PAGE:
Things are starting to settle down. With that said, though, the anti-depressant for the SOD and pancreatitis was a disaster. Yes, it blocked pain, but it didn't stop the spasming. which meant my pancreas remained irritated and I continued to wake throughout the night. Plus, it gave me one hell of a hangover with a side of crazy bitch.
That was the effect of just one pill (which lasted two days). I wasn't brave enough to take more than that.
What I have worked out is, I take two doses of the muscle relaxant in the evening, and combined with eating less along with never, ever eating at night, things are better. Not perfect, but I am sleeping at night. If I'm hungover from the meds the next morning, I can't tell.
I am hoping that all of this is just part of adjusting to life without a gallbladder. I do not want gastro paresis or pancreatitis. I would like it very much if this was just a temporary phase.
As the SOD has calmed down, I've had more energy. I didn't realize how much the GI stuff was costing me until it improved. It is definitely a significant drag on the body.
I almost miss the old adrenal days. They made sense. I had a system worked out for dealing with the swings from too much to too little cortisol. When it comes to the GI stuff...I got nothing.
BUT, on the bright side, I can still work. Adrenal stuff destroys me and I can't wake up, let alone do anything productive, so there's that.
She's started at her new school, and so far, it's all smiles and thumbs up. Naturally, by the end of the first week she had a cold, though, and was doing her best to deny it. If I asked her how she was feeling she would get growly with me because, I guess, she thought if we ignored it, it would go away (ha! I wonder where she gets that from?).
I finally said, "Honey, it's my job to ask how you're feeling. I'm supposed to take care of you. You're supposed to tell me these things."
At first, she crossed her arms with a loud 'humph' and gave me a death glare, but then her shoulders sagged and she said, in the tiniest, saddest voice you ever heard, "Mommy, I have the boogies."
She doesn't want to miss school and is doing her best to power through. I'm letting her as she doesn't have a fever and it's a mild cold without much congestion. Since she caught it at school, I doubt we're adding to the germ pool either.
I'm sure the bullying and the usual mean girl stuff will start sooner as opposed to later, but right now we're just happy she's happy. She had a lot of anxiety about the new school and it was tough to watch how much she struggled with it. A positive start, even one covered in boogies, means a lot.
1. Finishing up edits on my latest project. Trying to finish the rough draft of another and wondering when I'm going to get to all the other books I owe readers.
2.Still trying to find the editor of my dreams as well. That is a tough one. They either catch typos but not plot holes or hate what I write and my approach to pov. Or they cost way more than I can pay. Sheesh.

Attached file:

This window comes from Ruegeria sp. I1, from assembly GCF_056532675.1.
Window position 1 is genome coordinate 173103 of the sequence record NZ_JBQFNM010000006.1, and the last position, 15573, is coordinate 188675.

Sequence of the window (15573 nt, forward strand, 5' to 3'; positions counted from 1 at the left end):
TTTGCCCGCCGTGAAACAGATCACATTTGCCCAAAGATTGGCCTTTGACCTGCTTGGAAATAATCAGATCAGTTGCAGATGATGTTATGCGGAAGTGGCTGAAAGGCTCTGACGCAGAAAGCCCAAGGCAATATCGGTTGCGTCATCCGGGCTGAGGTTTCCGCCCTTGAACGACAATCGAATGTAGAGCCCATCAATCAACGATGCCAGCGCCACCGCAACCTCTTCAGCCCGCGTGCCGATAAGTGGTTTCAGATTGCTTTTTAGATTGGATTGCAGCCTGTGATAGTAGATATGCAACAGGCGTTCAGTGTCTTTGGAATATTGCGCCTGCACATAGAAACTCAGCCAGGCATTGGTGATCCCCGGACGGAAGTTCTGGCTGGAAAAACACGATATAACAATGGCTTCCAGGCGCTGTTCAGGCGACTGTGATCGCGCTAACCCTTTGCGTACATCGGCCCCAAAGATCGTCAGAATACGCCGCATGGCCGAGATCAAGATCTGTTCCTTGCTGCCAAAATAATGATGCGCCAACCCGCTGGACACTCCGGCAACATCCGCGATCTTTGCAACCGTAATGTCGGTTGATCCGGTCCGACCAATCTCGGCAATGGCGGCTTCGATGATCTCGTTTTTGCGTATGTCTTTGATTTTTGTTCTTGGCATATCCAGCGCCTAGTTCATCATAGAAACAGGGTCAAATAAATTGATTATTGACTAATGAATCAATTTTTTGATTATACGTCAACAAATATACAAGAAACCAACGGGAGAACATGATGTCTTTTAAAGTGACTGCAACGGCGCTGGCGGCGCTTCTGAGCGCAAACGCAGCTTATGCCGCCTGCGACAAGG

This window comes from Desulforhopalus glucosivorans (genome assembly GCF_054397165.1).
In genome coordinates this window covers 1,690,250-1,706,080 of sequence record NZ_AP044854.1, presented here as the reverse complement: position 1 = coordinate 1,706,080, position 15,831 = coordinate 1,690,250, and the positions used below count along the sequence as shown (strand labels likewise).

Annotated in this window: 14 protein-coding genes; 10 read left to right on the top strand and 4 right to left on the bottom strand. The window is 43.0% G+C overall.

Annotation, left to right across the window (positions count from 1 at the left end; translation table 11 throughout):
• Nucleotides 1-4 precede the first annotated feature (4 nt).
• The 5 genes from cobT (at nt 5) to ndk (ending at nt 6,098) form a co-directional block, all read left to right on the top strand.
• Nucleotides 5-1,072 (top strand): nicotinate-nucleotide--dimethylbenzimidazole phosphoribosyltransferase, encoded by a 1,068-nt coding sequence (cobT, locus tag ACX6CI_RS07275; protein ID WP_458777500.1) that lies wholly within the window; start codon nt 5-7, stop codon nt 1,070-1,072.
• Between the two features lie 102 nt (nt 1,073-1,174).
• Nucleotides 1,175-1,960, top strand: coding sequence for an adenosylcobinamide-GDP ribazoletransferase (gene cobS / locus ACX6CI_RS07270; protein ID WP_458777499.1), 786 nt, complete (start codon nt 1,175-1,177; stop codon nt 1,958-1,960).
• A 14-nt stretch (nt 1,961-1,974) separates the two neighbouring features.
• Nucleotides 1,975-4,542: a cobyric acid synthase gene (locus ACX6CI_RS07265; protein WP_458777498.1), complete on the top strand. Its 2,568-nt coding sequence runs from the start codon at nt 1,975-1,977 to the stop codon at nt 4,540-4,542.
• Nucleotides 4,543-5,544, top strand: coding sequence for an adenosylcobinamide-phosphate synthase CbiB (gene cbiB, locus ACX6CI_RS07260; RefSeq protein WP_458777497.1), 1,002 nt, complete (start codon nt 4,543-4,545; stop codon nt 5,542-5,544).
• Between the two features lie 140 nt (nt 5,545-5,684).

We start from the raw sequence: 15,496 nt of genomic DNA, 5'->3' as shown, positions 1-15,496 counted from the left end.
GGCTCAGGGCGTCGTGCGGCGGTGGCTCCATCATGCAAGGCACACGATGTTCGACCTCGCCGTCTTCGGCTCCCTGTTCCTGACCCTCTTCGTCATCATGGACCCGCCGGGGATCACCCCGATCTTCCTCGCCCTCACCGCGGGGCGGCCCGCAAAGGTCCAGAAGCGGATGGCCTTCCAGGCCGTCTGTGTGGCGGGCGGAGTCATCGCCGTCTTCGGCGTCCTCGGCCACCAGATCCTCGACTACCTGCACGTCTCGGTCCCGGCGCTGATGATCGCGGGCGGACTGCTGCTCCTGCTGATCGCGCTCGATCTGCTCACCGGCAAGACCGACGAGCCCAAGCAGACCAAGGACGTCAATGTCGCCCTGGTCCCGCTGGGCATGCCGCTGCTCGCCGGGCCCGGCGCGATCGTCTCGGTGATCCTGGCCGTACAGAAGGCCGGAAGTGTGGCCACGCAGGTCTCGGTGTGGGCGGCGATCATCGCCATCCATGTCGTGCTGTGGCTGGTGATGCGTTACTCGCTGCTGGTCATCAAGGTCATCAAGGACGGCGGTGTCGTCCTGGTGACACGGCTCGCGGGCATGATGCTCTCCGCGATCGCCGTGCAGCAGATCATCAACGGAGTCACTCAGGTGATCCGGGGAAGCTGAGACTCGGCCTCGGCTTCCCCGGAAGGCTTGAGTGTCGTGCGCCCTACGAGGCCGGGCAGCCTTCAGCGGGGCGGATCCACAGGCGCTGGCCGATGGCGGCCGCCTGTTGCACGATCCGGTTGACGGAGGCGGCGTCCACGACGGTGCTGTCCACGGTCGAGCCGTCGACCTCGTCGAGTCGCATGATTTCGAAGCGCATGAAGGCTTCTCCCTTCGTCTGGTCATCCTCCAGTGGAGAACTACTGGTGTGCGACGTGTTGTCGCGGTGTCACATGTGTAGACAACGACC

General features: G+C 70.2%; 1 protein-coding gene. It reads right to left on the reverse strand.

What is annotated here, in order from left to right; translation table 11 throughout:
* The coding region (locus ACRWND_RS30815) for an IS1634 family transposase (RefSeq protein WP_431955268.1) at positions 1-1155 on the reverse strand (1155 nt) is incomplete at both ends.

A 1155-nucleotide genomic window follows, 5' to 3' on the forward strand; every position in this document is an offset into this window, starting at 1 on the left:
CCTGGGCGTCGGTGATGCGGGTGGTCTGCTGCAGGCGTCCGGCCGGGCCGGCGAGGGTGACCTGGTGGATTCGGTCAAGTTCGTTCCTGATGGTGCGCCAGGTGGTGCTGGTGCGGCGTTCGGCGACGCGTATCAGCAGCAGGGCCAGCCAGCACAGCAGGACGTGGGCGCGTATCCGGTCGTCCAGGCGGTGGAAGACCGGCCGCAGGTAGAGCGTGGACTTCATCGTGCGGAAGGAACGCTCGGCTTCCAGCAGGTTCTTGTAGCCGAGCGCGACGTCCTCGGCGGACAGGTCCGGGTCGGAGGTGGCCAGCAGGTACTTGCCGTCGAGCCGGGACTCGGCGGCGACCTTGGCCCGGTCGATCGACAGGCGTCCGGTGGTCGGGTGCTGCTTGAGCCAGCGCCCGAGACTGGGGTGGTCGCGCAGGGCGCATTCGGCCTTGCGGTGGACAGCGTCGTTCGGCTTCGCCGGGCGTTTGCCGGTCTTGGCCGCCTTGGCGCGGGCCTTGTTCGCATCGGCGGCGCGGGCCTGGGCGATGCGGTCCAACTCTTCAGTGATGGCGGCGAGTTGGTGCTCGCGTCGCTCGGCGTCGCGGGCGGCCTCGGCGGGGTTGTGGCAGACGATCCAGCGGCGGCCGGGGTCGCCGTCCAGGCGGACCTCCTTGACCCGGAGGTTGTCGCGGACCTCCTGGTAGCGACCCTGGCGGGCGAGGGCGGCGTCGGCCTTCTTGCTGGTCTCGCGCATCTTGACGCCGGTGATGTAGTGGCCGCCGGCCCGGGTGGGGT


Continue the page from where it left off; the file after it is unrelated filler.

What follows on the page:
3. The sociopath whackjob I've mentioned in the past met their comeuppance. I thought it would come from the authors, but in reality, their complete lack of business structure, process or policy is what brought them down. People still think this person is da bomb, so they may yet rise again. Who knows?
4. Plagiarism. There's a lot of it going around as the 'get-rich-quick' crowd has crowned ebook publishing as the #1 way to become a millionaire (except it's sooooo not). Their methods involve telling people to copy books in whole and sell them with new covers. I don't get it because, not only is that the stupidest business strategy on earth, if you know anything about authors, you know they will cut you. For instance...
Do you know how many authors....
Are lawyers? Lots.
Are bat shit insane and own guns? Loads, way more common than authors/lawyers.
Have an intelligence background and can hunt people down like a freaking bloodhound? Not many, but more than you would think and all the other authors know them.
Can hack and know all the black hat tricks the scammers do? Quite a few.
Have made a ton of money? As in $500,00 or even millions so that creating a huge legal hassle for a plagiarist isn't cost prohibitive? More than you would think. (It's still not easy to make that much money though. Not the kind of easy that you can access via a $20 guide written by someone who hasn't made their own million yet.)
Authors are not a group of people I would mess with if I wanted to steal content. We share information and strategies and we donate to legal funds. We are not little old ladies who can't fight back.
Frankly, these internet scammers should choose their marks more wisely. Authors are not easy targets, we are cut throat and we know how to play dirty with the best of them (because that's how publishing works, and also, we spend a lot of time researching illicit/immoral activities. Between the two we have a great skill set for ass kicking). It seems the scammers are going to learn that the hard way.
It's only a matter of time before the booksellers get sued, too. (Mostly because their copyright enforcement is lax to non-existent. I've seen better plagiarism policies at diploma mills. The booksellers just end up enabling the plagiarists and pocketing the cash whenever they do shut down an account. The copyright holder is always SOL. Not cool.)
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